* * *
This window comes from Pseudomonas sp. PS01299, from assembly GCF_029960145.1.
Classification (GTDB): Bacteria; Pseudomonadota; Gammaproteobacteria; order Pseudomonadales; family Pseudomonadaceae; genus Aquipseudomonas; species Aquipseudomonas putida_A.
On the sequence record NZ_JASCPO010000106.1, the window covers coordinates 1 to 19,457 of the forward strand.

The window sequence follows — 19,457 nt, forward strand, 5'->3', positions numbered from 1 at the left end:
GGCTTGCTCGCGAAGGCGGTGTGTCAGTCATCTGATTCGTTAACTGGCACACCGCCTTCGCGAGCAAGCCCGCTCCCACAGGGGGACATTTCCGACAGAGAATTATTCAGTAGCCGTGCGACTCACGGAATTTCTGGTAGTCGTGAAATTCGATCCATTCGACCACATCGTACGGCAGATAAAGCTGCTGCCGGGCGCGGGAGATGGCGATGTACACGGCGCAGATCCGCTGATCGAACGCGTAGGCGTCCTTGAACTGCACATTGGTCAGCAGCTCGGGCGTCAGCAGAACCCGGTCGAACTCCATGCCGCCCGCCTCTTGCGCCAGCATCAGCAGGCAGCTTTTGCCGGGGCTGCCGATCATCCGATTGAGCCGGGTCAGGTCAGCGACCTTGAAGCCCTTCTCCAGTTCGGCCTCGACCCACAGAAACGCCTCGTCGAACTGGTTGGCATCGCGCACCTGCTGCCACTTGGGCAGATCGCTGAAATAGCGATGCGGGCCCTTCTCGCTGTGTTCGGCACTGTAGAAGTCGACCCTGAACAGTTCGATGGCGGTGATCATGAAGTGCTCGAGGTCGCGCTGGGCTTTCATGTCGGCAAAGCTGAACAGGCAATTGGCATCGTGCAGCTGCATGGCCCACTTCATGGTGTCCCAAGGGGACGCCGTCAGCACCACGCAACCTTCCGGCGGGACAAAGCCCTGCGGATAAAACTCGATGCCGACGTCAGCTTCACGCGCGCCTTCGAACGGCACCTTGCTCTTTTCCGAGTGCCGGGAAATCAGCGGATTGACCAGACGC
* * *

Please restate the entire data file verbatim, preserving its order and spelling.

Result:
This window comes from Pseudomonas sp. PS01299, from assembly GCF_029960145.1.
Classification (GTDB): Bacteria; Pseudomonadota; Gammaproteobacteria; order Pseudomonadales; family Pseudomonadaceae; genus Aquipseudomonas; species Aquipseudomonas putida_A.
On the sequence record NZ_JASCPO010000106.1, the window covers coordinates 1 to 19,457 of the forward strand.

The window sequence follows — 19,457 nt, forward strand, 5'->3', positions numbered from 1 at the left end:
GGCTTGCTCGCGAAGGCGGTGTGTCAGTCATCTGATTCGTTAACTGGCACACCGCCTTCGCGAGCAAGCCCGCTCCCACAGGGGGACATTTCCGACAGAGAATTATTCAGTAGCCGTGCGACTCACGGAATTTCTGGTAGTCGTGAAATTCGATCCATTCGACCACATCGTACGGCAGATAAAGCTGCTGCCGGGCGCGGGAGATGGCGATGTACACGGCGCAGATCCGCTGATCGAACGCGTAGGCGTCCTTGAACTGCACATTGGTCAGCAGCTCGGGCGTCAGCAGAACCCGGTCGAACTCCATGCCGCCCGCCTCTTGCGCCAGCATCAGCAGGCAGCTTTTGCCGGGGCTGCCGATCATCCGATTGAGCCGGGTCAGGTCAGCGACCTTGAAGCCCTTCTCCAGTTCGGCCTCGACCCACAGAAACGCCTCGTCGAACTGGTTGGCATCGCGCACCTGCTGCCACTTGGGCAGATCGCTGAAATAGCGATGCGGGCCCTTCTCGCTGTGTTCGGCACTGTAGAAGTCGACCCTGAACAGTTCGATGGCGGTGATCATGAAGTGCTCGAGGTCGCGCTGGGCTTTCATGTCGGCAAAGCTGAACAGGCAATTGGCATCGTGCAGCTGCATGGCCCACTTCATGGTGTCCCAAGGGGACGCCGTCAGCACCACGCAACCTTCCGGCGGGACAAAGCCCTGCGGATAAAACTCGATGCCGACGTCAGCTTCACGCGCGCCTTCGAACGGCACCTTGCTCTTTTCCGAGTGCCGGGAAATCAGCGGATTGACCAGACGC